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Question
The rule book seems to read that you must hit your object ball first.  Obviously if you hit the other players object ball first
it is a foul and they have ball in hand.

What is the rule if you hit your object ball and the other players object ball at the same time.  Is that a good hit or is it a foul.

Answer
Hey Ben

You sound like you're not completely sure so I just wanted to tell you up front that your premise is correct: if you strike one of your opponent's balls first it is an immediate foul and ball in hand.

Your question is a difficult one because the rule has (and continues to) vary. So, whether a simultaneous hit (or "split hit") is good or bad depends on the particular rules of the game and sometimes on the referee presiding. If you want a definitive answer, the best I can say is that the BCAPL is the best, most nuanced, most logical rule set out there--the gold standard, followed by or mostly incorporated in but dumbed down for many other rule sets--and in it, a simultaneous hit is legal and your inning continues.

BCAPL:
"1-19 Legal Shot (AR p. 81)
1. For a shot to be legal, the first ball contacted by the cue ball must be a legal object
ball, or simultaneous contact with a legal and illegal object ball may occur."

As I said, many other semi-authoritative league rules follow suit. For example TAP provides:
“Split Hits” - When a player contacts the lowest numbered ball on the table and another ball at the same time, this does not constitute a foul.

NAPL says:
A simultaneous hit of a ball from both the shooter’s designated group and the opponent’s designated group and/or the 8-ball is considered a legal shot so long as one of the balls struck was from the shooter’s designated group and the hit happened simultaneously.

But this is usually considered a foul in APA, and with the World Rules, it's anyone's guess because it can be technically interpreted either way (though usually it's interpreted as a foul):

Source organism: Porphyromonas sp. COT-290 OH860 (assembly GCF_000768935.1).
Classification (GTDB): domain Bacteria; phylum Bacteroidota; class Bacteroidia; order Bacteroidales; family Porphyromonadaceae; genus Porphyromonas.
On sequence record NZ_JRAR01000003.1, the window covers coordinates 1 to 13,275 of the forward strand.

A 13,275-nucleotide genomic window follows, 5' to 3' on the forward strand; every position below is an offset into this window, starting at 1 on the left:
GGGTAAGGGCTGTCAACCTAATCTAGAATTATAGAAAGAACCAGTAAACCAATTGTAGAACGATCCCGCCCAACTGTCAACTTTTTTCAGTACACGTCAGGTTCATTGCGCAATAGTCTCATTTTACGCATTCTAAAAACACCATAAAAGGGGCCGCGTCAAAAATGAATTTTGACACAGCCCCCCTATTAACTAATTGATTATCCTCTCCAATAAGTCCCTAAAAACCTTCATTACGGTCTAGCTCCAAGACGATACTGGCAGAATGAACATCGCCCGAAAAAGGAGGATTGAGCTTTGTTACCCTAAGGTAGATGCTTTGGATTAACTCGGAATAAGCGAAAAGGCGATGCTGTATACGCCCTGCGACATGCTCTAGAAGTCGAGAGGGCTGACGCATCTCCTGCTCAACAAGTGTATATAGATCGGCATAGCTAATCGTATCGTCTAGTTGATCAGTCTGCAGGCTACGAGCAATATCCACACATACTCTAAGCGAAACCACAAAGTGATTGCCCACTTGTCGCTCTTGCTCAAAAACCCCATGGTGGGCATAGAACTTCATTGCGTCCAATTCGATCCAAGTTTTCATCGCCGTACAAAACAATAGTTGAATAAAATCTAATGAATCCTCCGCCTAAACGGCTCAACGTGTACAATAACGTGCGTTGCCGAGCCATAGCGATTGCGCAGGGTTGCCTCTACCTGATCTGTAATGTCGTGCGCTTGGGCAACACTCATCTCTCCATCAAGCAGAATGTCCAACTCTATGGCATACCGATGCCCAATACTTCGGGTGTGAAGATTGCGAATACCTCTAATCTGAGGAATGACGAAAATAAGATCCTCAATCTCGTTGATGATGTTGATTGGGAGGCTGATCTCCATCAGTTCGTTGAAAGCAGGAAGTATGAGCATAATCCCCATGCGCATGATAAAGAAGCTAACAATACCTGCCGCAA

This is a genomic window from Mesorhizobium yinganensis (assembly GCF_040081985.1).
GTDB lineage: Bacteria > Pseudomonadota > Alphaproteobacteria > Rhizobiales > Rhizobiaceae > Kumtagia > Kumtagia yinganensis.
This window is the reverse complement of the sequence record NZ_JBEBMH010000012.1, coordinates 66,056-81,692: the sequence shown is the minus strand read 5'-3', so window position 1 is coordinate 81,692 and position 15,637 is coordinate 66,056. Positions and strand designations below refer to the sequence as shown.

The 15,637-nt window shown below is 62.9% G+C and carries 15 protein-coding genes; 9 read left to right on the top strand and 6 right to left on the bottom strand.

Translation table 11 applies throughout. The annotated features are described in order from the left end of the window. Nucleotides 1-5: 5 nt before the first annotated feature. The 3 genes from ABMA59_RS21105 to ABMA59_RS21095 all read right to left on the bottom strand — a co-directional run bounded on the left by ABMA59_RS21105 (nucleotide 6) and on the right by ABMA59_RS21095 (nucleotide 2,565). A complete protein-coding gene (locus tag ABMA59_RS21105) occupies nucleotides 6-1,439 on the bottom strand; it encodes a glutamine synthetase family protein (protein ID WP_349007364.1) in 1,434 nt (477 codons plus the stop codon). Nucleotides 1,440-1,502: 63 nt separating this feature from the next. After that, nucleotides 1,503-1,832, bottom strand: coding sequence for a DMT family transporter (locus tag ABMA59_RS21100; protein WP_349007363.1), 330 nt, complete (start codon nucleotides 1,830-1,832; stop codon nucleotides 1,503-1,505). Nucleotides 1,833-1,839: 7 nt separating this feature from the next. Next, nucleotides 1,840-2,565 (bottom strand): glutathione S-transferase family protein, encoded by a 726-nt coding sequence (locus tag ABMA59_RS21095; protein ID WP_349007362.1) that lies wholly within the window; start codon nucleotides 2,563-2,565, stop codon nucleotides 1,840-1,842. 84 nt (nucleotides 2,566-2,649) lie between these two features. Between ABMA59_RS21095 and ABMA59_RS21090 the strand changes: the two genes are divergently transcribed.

"6.2 Wrong Ball First
In those games which require the first object ball struck to be a particular ball or one of a
group of balls, it is a foul for the cue ball to first contact any other ball."

There's no interpretation provided so what is meant by "first" and does simultaneity violate the concept of "first" here (as to both of its mentions in the rule)?

Anyway, if you are playing that it's a bad hit, always call over a (hopefully unbiased) third party to watch the hit. Over the years (playing that it was a bad hit), I'd often see arguments over it, even when a third party made the call. I suspect that's why the BCAPL drafted the express rule and deemed it a good hit. With it this way, it's much easier to judge, when the only option for it to be a foul is if the other ball is struck first.

I do have one tip for when these types of shots need to be judged. Not always, but often, you can tell from the position of the object ball and non-object ball that their trajectories will be quite different on a bad hit verses a good hit. Analyze that, explain what those divergent paths will be to the opponent or to the referee/third party and it will be much clearer and easier for everyone.

Best regards,

Pool Teacher

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I have wide ranging knowledge of all the cue sports, with the exception of snooker. I can answer most questions related to playing any of the standard games such as straight pool (14.1 continuous) eight-ball, nine-ball, one-pocket and 3-cushion billiards and the variations on these games. Questions welcomed regarding technique, strategy and rules, history of the sport, trick shots, the mental game, practice, practice drills, pool/billiards publications, and so on. I DO NOT DO CUE OR TABLE APPRAISALS OR IDENTIFICATION. See below.

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I have been a dedicated player of pool and 3-cushion Billiards for many years. I have given lessons professionally and have run and participated in too many tournaments to name, including professional events such as the U.S. Open. I am also a cue collector and student of all aspects of the game. Note: I was starting to get far too many questions about pool cue (and pool table) valuation and identification and will no longer take these questions, sorry. I am a player and historian of the sport and the heart of my expertise is not product comparison or appraisal.

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